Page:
University of Virginia Library




“Sweet are the uses of adversity.”

Occupation, that mighty helper, and consolation of life,
and the best occupation, thought, feeling, and doing for
others, had been Grace's friend in need. The few last days
had been divided between her ministry to Augusta Tallis,
and her solacing companionship with Alice. In a letter to
her sister, in which she had given a brief history of Clifford's
affair, she says:—

“I find dear little Alice charming. She has all the
freshness of her childhood, with a marvelous ripe judgment.

“The opportunity,” she continues, “of serving my friends
at this time, has been a providential boon to me. It has
saved me from the weary task of pondering over the past.
It has been well for Frank, too, to have his last leaden hours
lightened and brightened by working for others; not the
most cheerful work either, in poor Augusta's case; but work
that will help to cement the foundation on which the super-structure
of her future life is to rest.

“The funeral service for poor little Elise was most touching.
There was no one present but the parents, Frank, and
myself; no one to let in the world, and interrupt solemn
thought, and impair holy feeling.

“Augusta was so exhausted by the scenes of the last fortnight,
that, though she has rallied since her husband's return,
she seemed, on the morning of the funeral, hovering between


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life and death; so pallid, tremulous, and faintish, that I despaired
of her getting through with it, but after Frank came,
she was stronger, and quite calm. I never was so impressed
with the official power of a clergyman to `speak as one
having authority.'

“The little coffin was closed. I had laid a wreath of white
rose-buds, and jasmins upon it; Augusta did not notice it.
Her eyes

“`Were homes of silent prayer;'

and whether raised or cast down, were looking far beyond
the material things that surrounded her, except once or
twice when, with a consciousness of her husband's arm being
around her, she turned them on him with melancholy tenderness,
as if in grateful recognition of his support.

“Your husband, dear Eleanor, is worth all the efforts you
are making for him. I never admired him more than yesterday.
He did his office so unconventionally, so from his
heart. He spoke, probing truth, as God's commissioned
messenger should, as his divine Master did; it was sharp as
steel; but steel used for excision, and not to wound. I am
sure he has done good to both husband and wife. Strange
to say it; but I believe their child's death will prove the
greatest blessing of their life. She has fallen into the abyss
that separated them, and it is fast closing up.

“How strange of you, dear Nel, who have always done
the right thing at the right time, to fall ill just at this moment:
`it should have been hereafter.' I did the best I
could to supply your place, and went to the ship with Frank.
Archibald Lisle was with us, and had provided Frank with
all sorts of cheer and comfort; not the least among them,
charming books and late reviews. This young man is a
study to me. How in the world, in the midst of his busy
professional life, can he do so many kind deeds that cost time


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and thought? It is true, as Uncle Walter says, that the
busiest people do all the odd jobs of humanity. Why,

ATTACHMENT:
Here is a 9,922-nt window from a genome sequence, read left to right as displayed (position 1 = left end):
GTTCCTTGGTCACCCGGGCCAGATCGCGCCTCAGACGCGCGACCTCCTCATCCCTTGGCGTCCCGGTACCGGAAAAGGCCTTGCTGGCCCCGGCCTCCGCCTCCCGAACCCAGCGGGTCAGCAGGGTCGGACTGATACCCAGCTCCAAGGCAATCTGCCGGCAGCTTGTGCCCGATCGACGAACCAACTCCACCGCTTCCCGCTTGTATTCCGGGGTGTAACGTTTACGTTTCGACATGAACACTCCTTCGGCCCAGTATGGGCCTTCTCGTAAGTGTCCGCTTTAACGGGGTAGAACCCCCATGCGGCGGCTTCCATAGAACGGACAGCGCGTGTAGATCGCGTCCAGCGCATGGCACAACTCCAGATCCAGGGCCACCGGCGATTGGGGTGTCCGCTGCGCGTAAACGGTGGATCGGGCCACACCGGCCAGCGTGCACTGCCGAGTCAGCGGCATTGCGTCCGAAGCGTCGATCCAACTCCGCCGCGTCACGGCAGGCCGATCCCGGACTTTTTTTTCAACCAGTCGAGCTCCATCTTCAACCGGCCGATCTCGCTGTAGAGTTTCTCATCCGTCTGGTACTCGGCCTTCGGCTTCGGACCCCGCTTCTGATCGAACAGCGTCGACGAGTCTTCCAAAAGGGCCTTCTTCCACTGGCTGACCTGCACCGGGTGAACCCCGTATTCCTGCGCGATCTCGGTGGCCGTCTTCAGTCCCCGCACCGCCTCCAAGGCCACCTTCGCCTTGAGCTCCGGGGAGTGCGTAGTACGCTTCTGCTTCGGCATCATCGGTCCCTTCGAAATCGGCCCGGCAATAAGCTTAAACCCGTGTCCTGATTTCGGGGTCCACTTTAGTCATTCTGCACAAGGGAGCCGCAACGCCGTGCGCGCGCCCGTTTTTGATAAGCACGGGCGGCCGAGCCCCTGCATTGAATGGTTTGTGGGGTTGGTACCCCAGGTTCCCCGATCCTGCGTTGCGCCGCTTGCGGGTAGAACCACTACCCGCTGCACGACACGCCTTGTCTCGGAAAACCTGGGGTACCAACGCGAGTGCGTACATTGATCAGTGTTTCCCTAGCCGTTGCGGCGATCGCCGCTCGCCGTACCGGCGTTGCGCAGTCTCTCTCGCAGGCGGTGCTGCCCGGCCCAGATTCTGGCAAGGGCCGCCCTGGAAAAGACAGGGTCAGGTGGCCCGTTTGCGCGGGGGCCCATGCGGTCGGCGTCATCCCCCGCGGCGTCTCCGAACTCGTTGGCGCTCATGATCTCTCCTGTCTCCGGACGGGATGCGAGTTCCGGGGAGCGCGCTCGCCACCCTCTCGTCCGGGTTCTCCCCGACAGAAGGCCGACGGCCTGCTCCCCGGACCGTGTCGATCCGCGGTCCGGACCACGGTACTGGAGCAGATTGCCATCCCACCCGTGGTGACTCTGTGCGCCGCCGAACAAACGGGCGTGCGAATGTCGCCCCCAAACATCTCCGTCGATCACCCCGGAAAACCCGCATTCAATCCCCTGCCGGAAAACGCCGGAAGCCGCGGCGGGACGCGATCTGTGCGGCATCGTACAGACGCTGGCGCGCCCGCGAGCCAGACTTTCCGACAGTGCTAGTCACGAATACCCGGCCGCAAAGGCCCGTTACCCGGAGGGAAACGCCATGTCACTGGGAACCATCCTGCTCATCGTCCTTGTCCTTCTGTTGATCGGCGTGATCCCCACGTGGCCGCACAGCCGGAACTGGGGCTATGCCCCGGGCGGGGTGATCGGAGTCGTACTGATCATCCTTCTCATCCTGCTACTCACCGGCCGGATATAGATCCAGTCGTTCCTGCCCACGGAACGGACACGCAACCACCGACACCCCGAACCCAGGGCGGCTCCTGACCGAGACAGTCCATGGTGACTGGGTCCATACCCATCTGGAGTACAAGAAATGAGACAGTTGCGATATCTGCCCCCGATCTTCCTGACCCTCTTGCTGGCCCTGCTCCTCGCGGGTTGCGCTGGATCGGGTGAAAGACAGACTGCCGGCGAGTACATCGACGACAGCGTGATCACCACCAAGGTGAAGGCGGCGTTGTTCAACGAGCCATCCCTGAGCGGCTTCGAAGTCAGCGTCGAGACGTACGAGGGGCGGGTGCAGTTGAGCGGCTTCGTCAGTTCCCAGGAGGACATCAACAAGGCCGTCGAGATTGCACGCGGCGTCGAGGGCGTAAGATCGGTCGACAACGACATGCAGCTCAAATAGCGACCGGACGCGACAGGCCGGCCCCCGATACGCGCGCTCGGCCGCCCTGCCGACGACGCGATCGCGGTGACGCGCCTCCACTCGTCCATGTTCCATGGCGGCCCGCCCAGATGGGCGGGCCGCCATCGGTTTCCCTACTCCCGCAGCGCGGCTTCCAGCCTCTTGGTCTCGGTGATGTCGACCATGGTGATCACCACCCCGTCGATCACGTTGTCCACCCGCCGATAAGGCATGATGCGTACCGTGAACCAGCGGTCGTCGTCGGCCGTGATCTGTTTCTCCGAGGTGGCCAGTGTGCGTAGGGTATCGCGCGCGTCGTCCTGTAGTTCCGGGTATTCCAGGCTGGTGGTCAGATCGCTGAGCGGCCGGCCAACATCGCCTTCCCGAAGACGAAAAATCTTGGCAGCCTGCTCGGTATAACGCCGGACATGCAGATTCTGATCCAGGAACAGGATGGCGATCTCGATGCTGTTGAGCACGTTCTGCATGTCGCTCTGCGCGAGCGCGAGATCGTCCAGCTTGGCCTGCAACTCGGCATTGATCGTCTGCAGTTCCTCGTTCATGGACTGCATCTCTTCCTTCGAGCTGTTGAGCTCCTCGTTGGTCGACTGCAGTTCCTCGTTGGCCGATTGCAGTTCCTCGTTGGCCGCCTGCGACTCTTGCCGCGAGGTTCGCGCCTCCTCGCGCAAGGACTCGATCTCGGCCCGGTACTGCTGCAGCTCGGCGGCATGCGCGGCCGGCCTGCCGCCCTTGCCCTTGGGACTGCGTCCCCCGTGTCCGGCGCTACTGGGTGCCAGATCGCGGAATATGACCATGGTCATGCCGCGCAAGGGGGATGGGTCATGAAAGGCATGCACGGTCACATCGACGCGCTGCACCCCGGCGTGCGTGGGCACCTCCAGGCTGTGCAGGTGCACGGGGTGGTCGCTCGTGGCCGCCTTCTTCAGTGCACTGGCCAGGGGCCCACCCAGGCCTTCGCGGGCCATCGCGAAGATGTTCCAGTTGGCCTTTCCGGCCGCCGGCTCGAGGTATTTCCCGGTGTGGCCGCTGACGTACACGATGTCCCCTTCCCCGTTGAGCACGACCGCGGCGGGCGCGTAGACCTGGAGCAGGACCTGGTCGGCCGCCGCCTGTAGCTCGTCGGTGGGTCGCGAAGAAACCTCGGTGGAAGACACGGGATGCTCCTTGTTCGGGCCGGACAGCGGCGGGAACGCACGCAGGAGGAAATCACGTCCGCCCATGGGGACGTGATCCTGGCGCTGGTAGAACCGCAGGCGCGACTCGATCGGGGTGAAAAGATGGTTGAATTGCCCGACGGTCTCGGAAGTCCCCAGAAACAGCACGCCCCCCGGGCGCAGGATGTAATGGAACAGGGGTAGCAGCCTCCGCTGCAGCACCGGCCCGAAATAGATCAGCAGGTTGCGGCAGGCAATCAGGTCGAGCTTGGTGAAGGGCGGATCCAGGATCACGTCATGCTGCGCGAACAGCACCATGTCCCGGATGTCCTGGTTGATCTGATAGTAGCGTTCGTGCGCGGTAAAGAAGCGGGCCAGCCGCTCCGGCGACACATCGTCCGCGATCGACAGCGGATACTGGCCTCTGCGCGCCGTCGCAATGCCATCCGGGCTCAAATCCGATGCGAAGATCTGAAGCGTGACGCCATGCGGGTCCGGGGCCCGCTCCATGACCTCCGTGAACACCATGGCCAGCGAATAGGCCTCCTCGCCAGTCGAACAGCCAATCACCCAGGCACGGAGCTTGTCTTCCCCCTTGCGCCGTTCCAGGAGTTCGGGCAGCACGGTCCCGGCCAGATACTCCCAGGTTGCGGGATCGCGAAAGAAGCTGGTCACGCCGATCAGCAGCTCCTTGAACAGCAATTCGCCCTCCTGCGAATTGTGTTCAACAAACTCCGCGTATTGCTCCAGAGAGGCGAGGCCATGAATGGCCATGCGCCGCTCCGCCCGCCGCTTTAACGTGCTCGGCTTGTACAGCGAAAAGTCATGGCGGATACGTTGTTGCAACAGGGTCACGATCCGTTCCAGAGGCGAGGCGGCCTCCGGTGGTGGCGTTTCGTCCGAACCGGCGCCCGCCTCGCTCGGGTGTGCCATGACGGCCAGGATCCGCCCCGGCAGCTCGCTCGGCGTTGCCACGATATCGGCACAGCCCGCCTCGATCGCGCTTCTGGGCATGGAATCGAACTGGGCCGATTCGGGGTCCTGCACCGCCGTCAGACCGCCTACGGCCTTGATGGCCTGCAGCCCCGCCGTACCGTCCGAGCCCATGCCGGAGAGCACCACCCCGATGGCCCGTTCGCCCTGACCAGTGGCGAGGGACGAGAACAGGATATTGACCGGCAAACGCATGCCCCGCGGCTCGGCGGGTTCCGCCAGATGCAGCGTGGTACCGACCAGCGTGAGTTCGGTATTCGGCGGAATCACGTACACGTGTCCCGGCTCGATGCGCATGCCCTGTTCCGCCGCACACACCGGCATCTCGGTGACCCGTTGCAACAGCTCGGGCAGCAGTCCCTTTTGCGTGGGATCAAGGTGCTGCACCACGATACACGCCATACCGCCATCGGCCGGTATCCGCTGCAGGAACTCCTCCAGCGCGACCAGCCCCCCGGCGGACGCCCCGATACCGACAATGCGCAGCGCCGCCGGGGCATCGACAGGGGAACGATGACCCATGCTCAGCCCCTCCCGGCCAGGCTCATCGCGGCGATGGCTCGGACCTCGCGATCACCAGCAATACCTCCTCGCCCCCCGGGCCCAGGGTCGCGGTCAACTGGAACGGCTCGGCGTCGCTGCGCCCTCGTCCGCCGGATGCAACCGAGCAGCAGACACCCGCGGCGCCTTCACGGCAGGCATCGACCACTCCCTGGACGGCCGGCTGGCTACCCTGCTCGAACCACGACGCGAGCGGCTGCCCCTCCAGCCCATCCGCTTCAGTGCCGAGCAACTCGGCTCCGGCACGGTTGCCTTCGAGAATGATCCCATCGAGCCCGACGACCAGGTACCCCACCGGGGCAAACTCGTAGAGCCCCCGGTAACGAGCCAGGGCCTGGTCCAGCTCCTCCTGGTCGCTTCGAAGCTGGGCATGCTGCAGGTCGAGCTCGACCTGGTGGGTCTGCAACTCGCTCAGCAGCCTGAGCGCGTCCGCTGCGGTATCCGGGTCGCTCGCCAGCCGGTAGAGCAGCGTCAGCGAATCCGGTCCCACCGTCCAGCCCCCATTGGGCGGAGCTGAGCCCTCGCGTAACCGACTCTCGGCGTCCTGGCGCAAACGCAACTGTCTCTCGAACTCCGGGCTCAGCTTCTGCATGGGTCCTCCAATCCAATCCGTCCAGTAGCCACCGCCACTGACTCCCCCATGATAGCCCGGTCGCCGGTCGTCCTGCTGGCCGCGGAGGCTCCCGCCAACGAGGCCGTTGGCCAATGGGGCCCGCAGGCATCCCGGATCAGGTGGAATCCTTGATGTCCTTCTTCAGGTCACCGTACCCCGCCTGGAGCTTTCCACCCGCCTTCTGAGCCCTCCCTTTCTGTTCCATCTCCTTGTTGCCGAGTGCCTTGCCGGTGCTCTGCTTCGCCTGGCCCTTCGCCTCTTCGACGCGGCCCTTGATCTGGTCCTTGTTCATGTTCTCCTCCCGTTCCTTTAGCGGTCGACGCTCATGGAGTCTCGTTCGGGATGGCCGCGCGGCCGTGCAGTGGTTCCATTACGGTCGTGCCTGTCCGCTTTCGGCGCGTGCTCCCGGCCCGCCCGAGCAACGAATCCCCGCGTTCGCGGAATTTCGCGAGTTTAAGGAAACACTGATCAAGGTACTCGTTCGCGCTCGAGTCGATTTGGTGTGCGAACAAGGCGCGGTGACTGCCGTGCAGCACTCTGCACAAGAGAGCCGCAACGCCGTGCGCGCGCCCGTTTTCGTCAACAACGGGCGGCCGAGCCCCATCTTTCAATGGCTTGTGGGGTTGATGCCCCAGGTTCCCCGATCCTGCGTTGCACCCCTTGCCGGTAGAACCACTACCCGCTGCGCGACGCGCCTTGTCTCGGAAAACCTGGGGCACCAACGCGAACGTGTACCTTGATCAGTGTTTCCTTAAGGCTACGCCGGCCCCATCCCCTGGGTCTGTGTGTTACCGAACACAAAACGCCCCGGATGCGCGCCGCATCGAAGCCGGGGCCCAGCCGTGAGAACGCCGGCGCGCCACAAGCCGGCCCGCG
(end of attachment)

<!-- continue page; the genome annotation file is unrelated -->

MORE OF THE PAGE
Archibald Lisle gave into Frank's hand six sheets of instructions
closely written, mapping out his tour for him, telling
him what to see, and—sagacious young man—what not to
see. Recommending some great economies, and warning
him against small ones as harassing, and interfering with the
great objects of his voyage.

As I look back, dear Eleanor, I think I have been
unconsciously influenced by the revelations of what seemed
to me our family doom in the old green trunk. You
remember the morning we spent over it. It filled me
with an undefinable dread of that irremediable step on
which a woman's happiness is staked. You know I have
had plenty of lovers, some too good for me, perhaps; but
I bridled my affections, and they passed on. And while
I thought I was warily watching my one persevering lover,
he mastered my weaknesses. Well, since I have finished
the game of a young woman's life, won, not lost it,
I have turned to `looking on.' I see in my dear little
friend, Alice, the predestined fate of Lisle; at present,
she rushes into his arms, with nothing beyond the sweet
confidence of an inherited and childish love. But she is now
past eighteen, and something more is dawning. I see it in
the quick mutation of her cheek, and in her sensitiveness to
every look and word of his; and it is inevitable he should
fall in love with her. If I do not much mistake, he has
already. His manners with her are gay, cordial, almost
caressing, but with nothing of that free underbred familiarity
so disgusting in our `free and easy' young men. My cheek
burns as I recur to my monstrous vanity in telling you that
I saw certain signs in Lisle that I might easily convert him
into a lover. I think my judgment was bewitched. With
me he was reserved and stately, with some occasional melting


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like a thaw in January. Now he is `more so.' If ever in
the intimate intercourse of the past week he was surprised
into a relenting, he suddenly reverted to a sort of chronic
disapprobation. I suspect he has observed my degrading
entanglement, and been disgusted—no wonder. But courage!
When he is Alice's husband, I will try to win his friendship
in the most comprehensive sense of that noble relation.

“Dear Nelly, you'll not care for these speculations when